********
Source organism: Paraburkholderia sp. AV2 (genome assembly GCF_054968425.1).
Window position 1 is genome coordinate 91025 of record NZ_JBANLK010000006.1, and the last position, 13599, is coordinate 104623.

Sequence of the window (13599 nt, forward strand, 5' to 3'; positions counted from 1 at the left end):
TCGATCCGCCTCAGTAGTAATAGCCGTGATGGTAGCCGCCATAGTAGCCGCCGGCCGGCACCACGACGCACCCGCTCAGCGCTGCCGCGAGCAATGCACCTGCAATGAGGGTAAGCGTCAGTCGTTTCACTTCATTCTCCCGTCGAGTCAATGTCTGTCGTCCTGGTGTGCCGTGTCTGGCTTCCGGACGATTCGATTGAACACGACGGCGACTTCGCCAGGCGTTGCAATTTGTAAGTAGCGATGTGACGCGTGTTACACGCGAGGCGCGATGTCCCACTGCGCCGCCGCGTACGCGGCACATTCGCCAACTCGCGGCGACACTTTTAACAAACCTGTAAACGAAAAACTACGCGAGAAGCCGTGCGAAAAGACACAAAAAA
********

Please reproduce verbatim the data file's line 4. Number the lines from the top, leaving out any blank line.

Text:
TCGATCCGCCTCAGTAGTAATAGCCGTGATGGTAGCCGCCATAGTAGCCGCCGGCCGGCACCACGACGCACCCGCTCAGCGCTGCCGCGAGCAATGCACCTGCAATGAGGGTAAGCGTCAGTCGTTTCACTTCATTCTCCCGTCGAGTCAATGTCTGTCGTCCTGGTGTGCCGTGTCTGGCTTCCGGACGATTCGATTGAACACGACGGCGACTTCGCCAGGCGTTGCAATTTGTAAGTAGCGATGTGACGCGTGTTACACGCGAGGCGCGATGTCCCACTGCGCCGCCGCGTACGCGGCACATTCGCCAACTCGCGGCGACACTTTTAACAAACCTGTAAACGAAAAACTACGCGAGAAGCCGTGCGAAAAGACACAAAAAA